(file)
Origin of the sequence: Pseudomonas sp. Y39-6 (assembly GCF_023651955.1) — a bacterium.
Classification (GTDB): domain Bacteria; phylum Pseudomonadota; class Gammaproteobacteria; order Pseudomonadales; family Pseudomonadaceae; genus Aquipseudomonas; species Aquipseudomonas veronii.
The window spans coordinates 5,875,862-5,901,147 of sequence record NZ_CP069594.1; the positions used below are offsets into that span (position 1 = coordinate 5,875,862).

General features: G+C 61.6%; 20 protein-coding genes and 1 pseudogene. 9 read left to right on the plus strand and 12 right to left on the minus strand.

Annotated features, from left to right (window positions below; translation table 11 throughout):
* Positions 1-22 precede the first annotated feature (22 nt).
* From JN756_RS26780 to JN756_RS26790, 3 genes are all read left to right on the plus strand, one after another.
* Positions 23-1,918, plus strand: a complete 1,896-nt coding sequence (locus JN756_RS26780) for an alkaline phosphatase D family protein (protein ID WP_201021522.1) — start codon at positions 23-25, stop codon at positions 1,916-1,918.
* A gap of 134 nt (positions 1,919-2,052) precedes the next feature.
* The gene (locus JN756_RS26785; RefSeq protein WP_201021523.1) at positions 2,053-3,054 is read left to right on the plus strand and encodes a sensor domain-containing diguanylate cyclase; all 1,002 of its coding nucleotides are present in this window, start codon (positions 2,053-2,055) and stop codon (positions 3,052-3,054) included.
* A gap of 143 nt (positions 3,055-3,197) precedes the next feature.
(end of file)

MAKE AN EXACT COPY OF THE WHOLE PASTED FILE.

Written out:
Origin of the sequence: Pseudomonas sp. Y39-6 (assembly GCF_023651955.1) — a bacterium.
Classification (GTDB): domain Bacteria; phylum Pseudomonadota; class Gammaproteobacteria; order Pseudomonadales; family Pseudomonadaceae; genus Aquipseudomonas; species Aquipseudomonas veronii.
The window spans coordinates 5,875,862-5,901,147 of sequence record NZ_CP069594.1; the positions used below are offsets into that span (position 1 = coordinate 5,875,862).

General features: G+C 61.6%; 20 protein-coding genes and 1 pseudogene. 9 read left to right on the plus strand and 12 right to left on the minus strand.

Annotated features, from left to right (window positions below; translation table 11 throughout):
* Positions 1-22 precede the first annotated feature (22 nt).
* From JN756_RS26780 to JN756_RS26790, 3 genes are all read left to right on the plus strand, one after another.
* Positions 23-1,918, plus strand: a complete 1,896-nt coding sequence (locus JN756_RS26780) for an alkaline phosphatase D family protein (protein ID WP_201021522.1) — start codon at positions 23-25, stop codon at positions 1,916-1,918.
* A gap of 134 nt (positions 1,919-2,052) precedes the next feature.
* The gene (locus JN756_RS26785; RefSeq protein WP_201021523.1) at positions 2,053-3,054 is read left to right on the plus strand and encodes a sensor domain-containing diguanylate cyclase; all 1,002 of its coding nucleotides are present in this window, start codon (positions 2,053-2,055) and stop codon (positions 3,052-3,054) included.
* A gap of 143 nt (positions 3,055-3,197) precedes the next feature.